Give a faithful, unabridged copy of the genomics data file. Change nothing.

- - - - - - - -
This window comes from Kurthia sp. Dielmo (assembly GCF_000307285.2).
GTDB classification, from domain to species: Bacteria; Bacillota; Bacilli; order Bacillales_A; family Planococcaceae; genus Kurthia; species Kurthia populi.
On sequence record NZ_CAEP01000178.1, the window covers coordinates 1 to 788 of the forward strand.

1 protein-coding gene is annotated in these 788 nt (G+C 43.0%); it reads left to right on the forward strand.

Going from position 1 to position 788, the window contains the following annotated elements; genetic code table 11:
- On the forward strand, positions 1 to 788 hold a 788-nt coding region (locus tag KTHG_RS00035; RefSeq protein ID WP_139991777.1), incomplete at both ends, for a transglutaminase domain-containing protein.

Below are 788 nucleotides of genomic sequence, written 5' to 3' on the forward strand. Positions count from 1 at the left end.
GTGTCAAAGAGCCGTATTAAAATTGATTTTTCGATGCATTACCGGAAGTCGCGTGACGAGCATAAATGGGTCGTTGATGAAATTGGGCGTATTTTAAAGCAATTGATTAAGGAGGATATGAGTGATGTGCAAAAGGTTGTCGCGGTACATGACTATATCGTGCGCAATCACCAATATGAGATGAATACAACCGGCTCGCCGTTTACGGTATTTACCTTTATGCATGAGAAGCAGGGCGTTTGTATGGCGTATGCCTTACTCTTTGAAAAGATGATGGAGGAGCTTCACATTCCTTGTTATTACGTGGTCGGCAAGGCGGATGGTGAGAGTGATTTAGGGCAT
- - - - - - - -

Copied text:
This window comes from Kurthia sp. Dielmo (assembly GCF_000307285.2).
GTDB classification, from domain to species: Bacteria; Bacillota; Bacilli; order Bacillales_A; family Planococcaceae; genus Kurthia; species Kurthia populi.
On sequence record NZ_CAEP01000178.1, the window covers coordinates 1 to 788 of the forward strand.

1 protein-coding gene is annotated in these 788 nt (G+C 43.0%); it reads left to right on the forward strand.

Going from position 1 to position 788, the window contains the following annotated elements; genetic code table 11:
- On the forward strand, positions 1 to 788 hold a 788-nt coding region (locus tag KTHG_RS00035; RefSeq protein ID WP_139991777.1), incomplete at both ends, for a transglutaminase domain-containing protein.

Below are 788 nucleotides of genomic sequence, written 5' to 3' on the forward strand. Positions count from 1 at the left end.
GTGTCAAAGAGCCGTATTAAAATTGATTTTTCGATGCATTACCGGAAGTCGCGTGACGAGCATAAATGGGTCGTTGATGAAATTGGGCGTATTTTAAAGCAATTGATTAAGGAGGATATGAGTGATGTGCAAAAGGTTGTCGCGGTACATGACTATATCGTGCGCAATCACCAATATGAGATGAATACAACCGGCTCGCCGTTTACGGTATTTACCTTTATGCATGAGAAGCAGGGCGTTTGTATGGCGTATGCCTTACTCTTTGAAAAGATGATGGAGGAGCTTCACATTCCTTGTTATTACGTGGTCGGCAAGGCGGATGGTGAGAGTGATTTAGGGCAT